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Casey Scheld ReviewsGame ReviewsPC Reviews

NeverSynth Review

Official Score

Overall - 30%

30%

NeverSynth is a rhythm game without rhythm, with procedurally generated courses that don’t quite match up. While it is great to rock out to your own tunes, those looking for near infinite fun best stick with the Audiosurf series.

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Players will be able to enter a world that fuses neon, rhythm, and driving with the release of Whale Rock Games’ NeverSynth. Is it time to feel the rhythm of the night, or is this one destined for the highway to hell?

NeverSynth Review

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A rhythm game where the music doesn’t stop, players can choose from an infinite number of tracks – as long as those tracks are stored locally on your computer. Armed with a number of locally downloaded songs (thank you Deezer!), we ended up grooving to All Good Funk Alliance, Kero Kero Bonito, and Passion Pit as we cruised across the skyscrapers, palm coast, highway, tunnel, neon, and dawn.

Those who have hit the lanes of Amplitude or have moved to the groove in Beatmania will know the drill – move your car along to the beat, go for a high score, and avoid any obstacles or dissonance along the way. A full clear is always a welcome sight.

However, NeverSynth struggles with the fundamentals. As players are driving their car along each of these tracks, they’ll come to a dire conclusion quite quickly – the music doesn’t quite match the charts. We originally thought it was a one-off when we first started playing, but the problem reared its ugly head across multiple tracks. As a result, it can be hard for one to find their groove – doubly so if they come across an obstacle that muffles each song.

This is made that much worse with the way each lane is set up. Players can move to the left or the right in NeverSynth across one lane at a time, but there are times where notes will be at opposite ends or each other – a rough predicament that has no clear solution. This procedurally generated setup means that there is no rhyme, rhythm, or reason to these proceedings, leading players to feel like there is no point to it all.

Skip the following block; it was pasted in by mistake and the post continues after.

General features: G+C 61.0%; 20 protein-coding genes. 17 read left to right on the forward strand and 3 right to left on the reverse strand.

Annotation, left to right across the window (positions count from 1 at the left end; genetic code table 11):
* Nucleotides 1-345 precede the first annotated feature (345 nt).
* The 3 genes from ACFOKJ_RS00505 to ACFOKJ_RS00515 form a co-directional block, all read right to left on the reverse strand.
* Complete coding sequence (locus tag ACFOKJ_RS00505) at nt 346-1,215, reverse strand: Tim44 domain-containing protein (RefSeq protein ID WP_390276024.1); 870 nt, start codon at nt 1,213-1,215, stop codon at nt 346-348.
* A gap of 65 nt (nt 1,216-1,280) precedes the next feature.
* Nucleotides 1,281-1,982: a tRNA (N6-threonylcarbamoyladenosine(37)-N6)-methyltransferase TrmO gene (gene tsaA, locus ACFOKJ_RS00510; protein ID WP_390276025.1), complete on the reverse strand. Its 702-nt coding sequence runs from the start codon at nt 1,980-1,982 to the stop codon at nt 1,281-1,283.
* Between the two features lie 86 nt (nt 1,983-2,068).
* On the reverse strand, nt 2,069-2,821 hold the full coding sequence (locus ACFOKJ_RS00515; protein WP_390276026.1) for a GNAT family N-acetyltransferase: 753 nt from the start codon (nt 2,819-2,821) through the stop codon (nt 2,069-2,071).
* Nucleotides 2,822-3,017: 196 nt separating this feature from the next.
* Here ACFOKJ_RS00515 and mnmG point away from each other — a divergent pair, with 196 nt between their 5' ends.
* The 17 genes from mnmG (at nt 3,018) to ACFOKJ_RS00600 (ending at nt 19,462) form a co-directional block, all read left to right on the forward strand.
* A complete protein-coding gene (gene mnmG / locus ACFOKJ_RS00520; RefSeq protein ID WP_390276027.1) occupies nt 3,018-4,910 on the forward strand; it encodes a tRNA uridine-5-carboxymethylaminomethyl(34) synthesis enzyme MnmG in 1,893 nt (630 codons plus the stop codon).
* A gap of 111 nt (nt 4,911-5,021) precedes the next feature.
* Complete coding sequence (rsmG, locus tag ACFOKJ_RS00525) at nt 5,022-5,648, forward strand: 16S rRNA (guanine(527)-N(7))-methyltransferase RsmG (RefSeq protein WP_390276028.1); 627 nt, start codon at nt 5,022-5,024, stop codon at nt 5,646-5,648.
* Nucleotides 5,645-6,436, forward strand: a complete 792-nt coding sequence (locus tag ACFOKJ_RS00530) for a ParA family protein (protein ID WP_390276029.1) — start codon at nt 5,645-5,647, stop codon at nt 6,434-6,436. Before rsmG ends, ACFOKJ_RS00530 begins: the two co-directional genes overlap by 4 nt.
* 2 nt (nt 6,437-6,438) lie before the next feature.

NeverSynth doesn’t make much of a compelling case to come back either. Players can collect money by hitting each note, all while avoiding obstacles that take away $50 of said cash. From there, additional tracks can be unlocked along with Crown Vics and other unlicensed vehicles simply labeled as “car.” It reeks of laziness, and one can tell that this is a templated project in a graphics engine rather than a true passion project.

However, it is worth noting that NeverSynth is a looker. We live and breathe the 80s, and the title’s sharp visuals really stand out on an OLED TV. It’s not the most complex title to hit the market, but we did appreciate its razzle dazzle – even if it is lacking in personality.

NeverSynth is a rhythm game without rhythm, with procedurally generated courses that don’t quite match up. While it is great to rock out to your own tunes, those looking for near infinite fun best stick with the Audiosurf series.

[infobox style=’success’ static=’1′]This review of NeverSynth was done on the PC. The game was purchased digitally.[/infobox]

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Casey Scheld

Casey Scheld has more than 15 years of experience in the gaming industry as a community manager, social media director, event specialist, and (of course) gaming editor. He has previously worked with gaming start-ups like Raptr, publishers like Konami, and roller derby girls at PAX West (check out Jam City Rollergirls)! Gamers Heroes is a passion project for him, giving him a chance to tap into the underground side of gaming. He is all too eager to give these lesser-known heroes of the indie space the attention they so rightly deserve, seeking out the next gem and sharing it with the world. Previously making appearances at events like CES, GDC, and (the late) E3, he is all too happy to seek out the next big thing. For those that want to talk shop, send over a tip, or get an easy win in a fighting game of their choosing, be sure to check out his social media channels below.

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